By Bob Good
Sometimes it helps to remind ourselves why we do what we do.
I mean, we already know that music captures the viewer’s attention, establishes the mood, builds an emotional connection, helps motivate the subconscious and creates a lasting impression. But why and how does it do those things?
1. Music vs Silence
When I’m working in my garden I’ve often noticed that if I hum a tune, birds come closer to me than if I’m silent. They seem to feel safer. It’s also well documented that a store can be beautifully designed, lit and laid out, but will lose some of its selling power if customers are greeted with silence.
Many experiments have been carried out and research done into the psychological perception of music, some involving the sounds of safety, stress and danger. To cut many articles down in to one sentence, situations with music are experienced as less stressful and dangerous than situations with silence or natural sounds. Music makes us feel safe, in these terms representing a relatively predictable pattern of auditory input, and creates the impression that there’s nothing dangerous going on.
2. Music vs Other Sounds
You can’t hum a metronome click.
And if you’re humming a tune, or a jingle, then you’re reminded of an experience, or a programme, or a product. But it’s not all about content recall and creating that lasting impression. Did you know that a person’s heart rate changes when listening to music? And that whether the heart beats faster or slower depends on the tempo of that music?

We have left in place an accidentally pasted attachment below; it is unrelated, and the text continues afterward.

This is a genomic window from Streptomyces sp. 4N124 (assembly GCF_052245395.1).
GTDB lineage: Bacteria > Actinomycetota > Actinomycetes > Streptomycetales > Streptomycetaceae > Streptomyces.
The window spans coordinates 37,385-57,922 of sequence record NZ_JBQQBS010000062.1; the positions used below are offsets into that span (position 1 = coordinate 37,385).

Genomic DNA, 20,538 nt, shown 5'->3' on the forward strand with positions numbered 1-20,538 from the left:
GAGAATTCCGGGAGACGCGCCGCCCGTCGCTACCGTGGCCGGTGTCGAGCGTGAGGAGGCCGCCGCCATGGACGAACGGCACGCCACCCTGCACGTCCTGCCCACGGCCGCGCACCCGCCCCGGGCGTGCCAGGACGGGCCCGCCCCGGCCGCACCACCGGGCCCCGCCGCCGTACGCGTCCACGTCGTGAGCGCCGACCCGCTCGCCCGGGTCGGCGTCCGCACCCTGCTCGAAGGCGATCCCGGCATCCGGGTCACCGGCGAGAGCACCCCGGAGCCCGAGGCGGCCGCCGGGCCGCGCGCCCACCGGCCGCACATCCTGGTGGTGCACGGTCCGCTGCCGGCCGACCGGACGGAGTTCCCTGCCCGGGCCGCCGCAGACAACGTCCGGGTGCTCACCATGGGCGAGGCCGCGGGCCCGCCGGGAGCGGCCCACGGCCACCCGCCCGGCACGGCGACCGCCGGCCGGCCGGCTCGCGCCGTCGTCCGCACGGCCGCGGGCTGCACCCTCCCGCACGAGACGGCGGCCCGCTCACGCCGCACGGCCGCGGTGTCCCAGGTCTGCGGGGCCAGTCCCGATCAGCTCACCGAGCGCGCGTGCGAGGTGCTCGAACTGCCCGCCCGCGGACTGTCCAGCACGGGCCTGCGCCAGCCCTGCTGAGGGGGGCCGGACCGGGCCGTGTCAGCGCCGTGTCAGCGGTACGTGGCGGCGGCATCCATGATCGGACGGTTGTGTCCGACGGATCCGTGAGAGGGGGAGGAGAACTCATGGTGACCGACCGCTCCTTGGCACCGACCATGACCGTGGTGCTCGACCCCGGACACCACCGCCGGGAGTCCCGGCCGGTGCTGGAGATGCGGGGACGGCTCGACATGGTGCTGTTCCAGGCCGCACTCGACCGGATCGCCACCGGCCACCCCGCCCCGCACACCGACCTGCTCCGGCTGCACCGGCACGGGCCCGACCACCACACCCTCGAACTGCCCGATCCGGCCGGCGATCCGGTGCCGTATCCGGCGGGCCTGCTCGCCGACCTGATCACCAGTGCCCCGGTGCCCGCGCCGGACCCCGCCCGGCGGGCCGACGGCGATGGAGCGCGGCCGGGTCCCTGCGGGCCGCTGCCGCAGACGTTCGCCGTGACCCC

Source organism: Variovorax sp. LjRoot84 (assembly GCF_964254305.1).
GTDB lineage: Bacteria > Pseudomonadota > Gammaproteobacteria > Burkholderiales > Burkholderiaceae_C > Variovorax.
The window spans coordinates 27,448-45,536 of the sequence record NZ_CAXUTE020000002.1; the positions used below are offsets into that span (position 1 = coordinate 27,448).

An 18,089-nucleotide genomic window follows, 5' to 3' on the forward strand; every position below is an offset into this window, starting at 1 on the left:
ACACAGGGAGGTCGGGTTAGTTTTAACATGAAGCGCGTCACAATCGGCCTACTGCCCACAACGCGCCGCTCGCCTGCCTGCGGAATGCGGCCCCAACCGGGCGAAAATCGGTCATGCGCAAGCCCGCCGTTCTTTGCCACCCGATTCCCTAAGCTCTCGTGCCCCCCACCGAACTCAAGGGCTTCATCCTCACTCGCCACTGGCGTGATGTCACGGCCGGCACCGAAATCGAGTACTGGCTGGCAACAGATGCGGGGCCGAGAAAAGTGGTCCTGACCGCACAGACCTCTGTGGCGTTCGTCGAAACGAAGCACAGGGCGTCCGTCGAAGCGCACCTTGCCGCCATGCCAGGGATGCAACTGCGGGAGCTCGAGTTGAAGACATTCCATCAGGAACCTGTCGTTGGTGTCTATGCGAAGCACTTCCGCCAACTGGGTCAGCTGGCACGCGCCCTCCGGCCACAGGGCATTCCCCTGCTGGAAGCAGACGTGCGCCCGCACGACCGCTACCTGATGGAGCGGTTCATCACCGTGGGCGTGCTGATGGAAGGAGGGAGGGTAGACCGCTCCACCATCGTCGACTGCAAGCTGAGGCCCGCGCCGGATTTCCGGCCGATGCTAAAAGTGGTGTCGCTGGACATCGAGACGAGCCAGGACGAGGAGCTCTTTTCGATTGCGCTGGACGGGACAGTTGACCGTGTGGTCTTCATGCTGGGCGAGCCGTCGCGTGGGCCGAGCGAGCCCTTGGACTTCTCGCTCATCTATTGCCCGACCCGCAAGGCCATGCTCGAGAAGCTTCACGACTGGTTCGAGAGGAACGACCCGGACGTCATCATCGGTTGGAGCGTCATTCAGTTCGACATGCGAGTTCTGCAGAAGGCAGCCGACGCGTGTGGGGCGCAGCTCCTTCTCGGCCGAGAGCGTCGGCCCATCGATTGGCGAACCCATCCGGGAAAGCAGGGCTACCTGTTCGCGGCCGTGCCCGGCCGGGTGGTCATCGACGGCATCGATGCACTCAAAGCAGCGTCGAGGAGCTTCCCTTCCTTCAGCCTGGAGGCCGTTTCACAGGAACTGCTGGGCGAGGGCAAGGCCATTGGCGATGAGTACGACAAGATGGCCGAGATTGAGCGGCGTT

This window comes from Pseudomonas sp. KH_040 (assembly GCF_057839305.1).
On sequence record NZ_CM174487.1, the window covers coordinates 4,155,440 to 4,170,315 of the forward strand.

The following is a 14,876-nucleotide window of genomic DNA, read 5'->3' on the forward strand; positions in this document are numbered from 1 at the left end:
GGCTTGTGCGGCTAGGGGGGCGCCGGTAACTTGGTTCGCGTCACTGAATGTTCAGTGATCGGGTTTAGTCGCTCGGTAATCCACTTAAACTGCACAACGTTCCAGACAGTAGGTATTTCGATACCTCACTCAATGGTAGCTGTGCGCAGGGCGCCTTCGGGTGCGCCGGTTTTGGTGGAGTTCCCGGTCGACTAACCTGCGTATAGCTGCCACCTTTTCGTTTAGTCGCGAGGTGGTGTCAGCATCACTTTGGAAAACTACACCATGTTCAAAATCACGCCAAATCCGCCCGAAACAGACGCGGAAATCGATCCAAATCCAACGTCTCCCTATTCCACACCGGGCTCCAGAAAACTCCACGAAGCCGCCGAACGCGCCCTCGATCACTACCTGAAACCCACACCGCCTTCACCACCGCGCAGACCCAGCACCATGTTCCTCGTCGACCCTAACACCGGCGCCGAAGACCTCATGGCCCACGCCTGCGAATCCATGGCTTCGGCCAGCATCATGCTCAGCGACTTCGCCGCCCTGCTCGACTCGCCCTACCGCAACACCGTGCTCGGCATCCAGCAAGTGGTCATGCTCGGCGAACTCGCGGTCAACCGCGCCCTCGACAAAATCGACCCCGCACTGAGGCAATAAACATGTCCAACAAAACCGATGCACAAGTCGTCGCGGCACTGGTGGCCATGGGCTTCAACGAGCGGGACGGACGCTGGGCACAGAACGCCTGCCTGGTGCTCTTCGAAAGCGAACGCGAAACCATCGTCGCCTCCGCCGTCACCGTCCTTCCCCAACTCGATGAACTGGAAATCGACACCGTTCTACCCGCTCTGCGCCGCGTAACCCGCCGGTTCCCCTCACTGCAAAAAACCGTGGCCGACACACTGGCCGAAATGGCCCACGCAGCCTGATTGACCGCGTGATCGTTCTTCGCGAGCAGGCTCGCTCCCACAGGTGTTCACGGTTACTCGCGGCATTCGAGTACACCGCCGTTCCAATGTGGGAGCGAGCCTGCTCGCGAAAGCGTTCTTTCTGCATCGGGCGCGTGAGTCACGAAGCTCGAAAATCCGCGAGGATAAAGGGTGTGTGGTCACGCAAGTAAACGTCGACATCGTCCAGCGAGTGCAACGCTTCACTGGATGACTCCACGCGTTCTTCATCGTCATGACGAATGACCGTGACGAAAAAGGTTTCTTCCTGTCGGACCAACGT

Brain imaging studies have shown that music works at a very deep level within the brain, stimulating not only those regions responsible for processing sound but also those associated with emotions.
Studies have also shown that music with a faster rhythm, such as rap, increases a person's heart rate, instead of providing a relaxing effect. Yes, music makes us feel safe, but it also draws us in and makes that emotional connection.
In other words, the tempo and rhythm (speed and density) of the content are important factors. But it’s important that that content is music.
Continuously-rhythmic music entrains us (causes our brainwaves and heart rate to synchronize with the rhythm). Interestingly, it’s the emotional connection which music makes that triggers this response; it doesn’t work with an emotionless sound such as a metronome click. The more emotionful the music, the more connection it makes with us. Which brings me on to...
3. Quality Music vs Cheap Music
Take, for example, a piece of violin music. Imagine the emotional connection we have with that piece of music if we are holding the violin in our hands and playing it ourselves. Now imagine we’re merely in the audience watching/listening. Our connection with the music, although still good, is reduced. And we lose a little bit more of the connection with a recording of that performance. But that connection tails off markedly if we listen to the same piece recorded using sampled sounds. And it decreases even more markedly if recorded using midi-generated sounds.
You get my gist, I’m sure. The closer you are to the real thing, the more of an emotional connection you have. That same emotional connection which gets you humming a tune, feeling good about it, remembering where you heard it and going back for more.
Lucky there are libraries with quality music at affordable prices then!
As a composer, Bob has produced over 250 tracks. He prides himself on producing high quality music, always recorded using real instruments. Bob’s recent library placements include: BBC’s Masterchef; Autumn Watch; The One Show; Absolute Genius with Dick and Dom; James Martin Home Comforts; Growing Up In Scotland; Channel 4’s A Place In The Sun; Discovery’s British Treasure; American Gold; MTV Lebanon’s Al Hayba; France 3's Au Fil De La Durance; Canal Vie’s Ex Au Defi; Finnish Film’s Spandex Sapiens and many more. You can listen to some of Bob's tracks right here, on Licensing Music.